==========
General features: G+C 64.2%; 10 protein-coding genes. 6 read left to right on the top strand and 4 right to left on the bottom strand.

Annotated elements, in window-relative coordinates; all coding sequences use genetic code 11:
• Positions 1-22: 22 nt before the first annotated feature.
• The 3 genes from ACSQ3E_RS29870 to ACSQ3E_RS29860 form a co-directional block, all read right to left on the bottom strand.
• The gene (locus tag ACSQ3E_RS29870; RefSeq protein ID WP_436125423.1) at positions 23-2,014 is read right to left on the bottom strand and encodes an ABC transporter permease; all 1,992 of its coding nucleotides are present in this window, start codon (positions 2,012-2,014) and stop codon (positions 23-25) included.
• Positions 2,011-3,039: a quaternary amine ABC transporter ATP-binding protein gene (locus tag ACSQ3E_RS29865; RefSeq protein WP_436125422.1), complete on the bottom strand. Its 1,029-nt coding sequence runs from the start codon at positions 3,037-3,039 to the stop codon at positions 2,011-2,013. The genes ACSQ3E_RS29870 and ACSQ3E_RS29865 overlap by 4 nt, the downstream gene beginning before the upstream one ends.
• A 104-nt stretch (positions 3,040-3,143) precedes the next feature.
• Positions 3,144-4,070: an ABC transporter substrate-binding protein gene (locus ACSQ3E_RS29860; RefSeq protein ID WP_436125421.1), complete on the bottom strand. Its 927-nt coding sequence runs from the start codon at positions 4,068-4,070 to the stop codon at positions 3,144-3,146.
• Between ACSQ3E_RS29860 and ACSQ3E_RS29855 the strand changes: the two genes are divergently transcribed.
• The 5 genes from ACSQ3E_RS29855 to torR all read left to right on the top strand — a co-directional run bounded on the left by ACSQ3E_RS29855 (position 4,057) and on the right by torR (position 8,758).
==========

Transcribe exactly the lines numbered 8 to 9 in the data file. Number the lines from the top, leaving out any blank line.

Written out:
• Positions 3,144-4,070: an ABC transporter substrate-binding protein gene (locus ACSQ3E_RS29860; RefSeq protein ID WP_436125421.1), complete on the bottom strand. Its 927-nt coding sequence runs from the start codon at positions 4,068-4,070 to the stop codon at positions 3,144-3,146.
• Between ACSQ3E_RS29860 and ACSQ3E_RS29855 the strand changes: the two genes are divergently transcribed.